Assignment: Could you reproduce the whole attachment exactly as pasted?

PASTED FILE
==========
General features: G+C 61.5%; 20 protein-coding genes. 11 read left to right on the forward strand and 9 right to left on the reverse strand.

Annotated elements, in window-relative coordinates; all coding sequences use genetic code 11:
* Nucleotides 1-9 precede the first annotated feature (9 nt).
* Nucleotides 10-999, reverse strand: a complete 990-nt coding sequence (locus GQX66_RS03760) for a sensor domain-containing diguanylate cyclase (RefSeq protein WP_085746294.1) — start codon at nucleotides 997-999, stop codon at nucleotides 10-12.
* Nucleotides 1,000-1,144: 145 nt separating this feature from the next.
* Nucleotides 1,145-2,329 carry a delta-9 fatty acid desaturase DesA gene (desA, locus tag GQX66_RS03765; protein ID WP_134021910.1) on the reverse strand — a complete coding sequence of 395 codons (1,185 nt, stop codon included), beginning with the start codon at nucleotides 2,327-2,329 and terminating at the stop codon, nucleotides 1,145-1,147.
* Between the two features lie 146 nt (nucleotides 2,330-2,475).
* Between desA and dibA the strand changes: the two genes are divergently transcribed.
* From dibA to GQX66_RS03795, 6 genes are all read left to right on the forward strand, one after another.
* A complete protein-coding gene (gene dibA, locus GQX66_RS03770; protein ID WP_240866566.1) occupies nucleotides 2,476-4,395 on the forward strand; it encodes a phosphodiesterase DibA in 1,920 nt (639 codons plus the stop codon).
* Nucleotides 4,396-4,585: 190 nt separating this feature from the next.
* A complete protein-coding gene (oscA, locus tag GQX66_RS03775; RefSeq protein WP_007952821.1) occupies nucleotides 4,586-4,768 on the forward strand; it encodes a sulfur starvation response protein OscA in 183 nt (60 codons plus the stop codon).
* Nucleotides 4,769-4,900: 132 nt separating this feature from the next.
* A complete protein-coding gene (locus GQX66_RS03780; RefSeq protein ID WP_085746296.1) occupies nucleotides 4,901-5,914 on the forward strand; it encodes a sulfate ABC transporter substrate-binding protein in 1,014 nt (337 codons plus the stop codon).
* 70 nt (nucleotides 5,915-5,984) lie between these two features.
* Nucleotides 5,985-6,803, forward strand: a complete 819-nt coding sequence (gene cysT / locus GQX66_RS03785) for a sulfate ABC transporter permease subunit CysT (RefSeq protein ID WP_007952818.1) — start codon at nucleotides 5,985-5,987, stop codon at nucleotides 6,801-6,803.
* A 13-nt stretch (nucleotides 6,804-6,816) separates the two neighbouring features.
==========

General features: G+C 61.5%; 20 protein-coding genes. 11 read left to right on the forward strand and 9 right to left on the reverse strand.

Annotated elements, in window-relative coordinates; all coding sequences use genetic code 11:
* Nucleotides 1-9 precede the first annotated feature (9 nt).
* Nucleotides 10-999, reverse strand: a complete 990-nt coding sequence (locus GQX66_RS03760) for a sensor domain-containing diguanylate cyclase (RefSeq protein WP_085746294.1) — start codon at nucleotides 997-999, stop codon at nucleotides 10-12.
* Nucleotides 1,000-1,144: 145 nt separating this feature from the next.
* Nucleotides 1,145-2,329 carry a delta-9 fatty acid desaturase DesA gene (desA, locus tag GQX66_RS03765; protein ID WP_134021910.1) on the reverse strand — a complete coding sequence of 395 codons (1,185 nt, stop codon included), beginning with the start codon at nucleotides 2,327-2,329 and terminating at the stop codon, nucleotides 1,145-1,147.
* Between the two features lie 146 nt (nucleotides 2,330-2,475).
* Between desA and dibA the strand changes: the two genes are divergently transcribed.
* From dibA to GQX66_RS03795, 6 genes are all read left to right on the forward strand, one after another.
* A complete protein-coding gene (gene dibA, locus GQX66_RS03770; protein ID WP_240866566.1) occupies nucleotides 2,476-4,395 on the forward strand; it encodes a phosphodiesterase DibA in 1,920 nt (639 codons plus the stop codon).
* Nucleotides 4,396-4,585: 190 nt separating this feature from the next.
* A complete protein-coding gene (oscA, locus tag GQX66_RS03775; RefSeq protein WP_007952821.1) occupies nucleotides 4,586-4,768 on the forward strand; it encodes a sulfur starvation response protein OscA in 183 nt (60 codons plus the stop codon).
* Nucleotides 4,769-4,900: 132 nt separating this feature from the next.
* A complete protein-coding gene (locus GQX66_RS03780; RefSeq protein ID WP_085746296.1) occupies nucleotides 4,901-5,914 on the forward strand; it encodes a sulfate ABC transporter substrate-binding protein in 1,014 nt (337 codons plus the stop codon).
* 70 nt (nucleotides 5,915-5,984) lie between these two features.
* Nucleotides 5,985-6,803, forward strand: a complete 819-nt coding sequence (gene cysT / locus GQX66_RS03785) for a sulfate ABC transporter permease subunit CysT (RefSeq protein ID WP_007952818.1) — start codon at nucleotides 5,985-5,987, stop codon at nucleotides 6,801-6,803.
* A 13-nt stretch (nucleotides 6,804-6,816) separates the two neighbouring features.